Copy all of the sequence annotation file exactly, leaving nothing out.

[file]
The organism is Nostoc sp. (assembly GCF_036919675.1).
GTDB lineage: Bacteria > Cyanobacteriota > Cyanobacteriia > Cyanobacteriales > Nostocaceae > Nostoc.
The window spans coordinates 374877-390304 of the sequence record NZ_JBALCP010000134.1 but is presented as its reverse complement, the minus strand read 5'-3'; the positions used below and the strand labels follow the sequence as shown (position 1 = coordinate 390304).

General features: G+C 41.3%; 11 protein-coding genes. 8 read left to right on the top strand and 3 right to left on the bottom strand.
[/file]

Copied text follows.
The organism is Nostoc sp. (assembly GCF_036919675.1).
GTDB lineage: Bacteria > Cyanobacteriota > Cyanobacteriia > Cyanobacteriales > Nostocaceae > Nostoc.
The window spans coordinates 374877-390304 of the sequence record NZ_JBALCP010000134.1 but is presented as its reverse complement, the minus strand read 5'-3'; the positions used below and the strand labels follow the sequence as shown (position 1 = coordinate 390304).

General features: G+C 41.3%; 11 protein-coding genes. 8 read left to right on the top strand and 3 right to left on the bottom strand.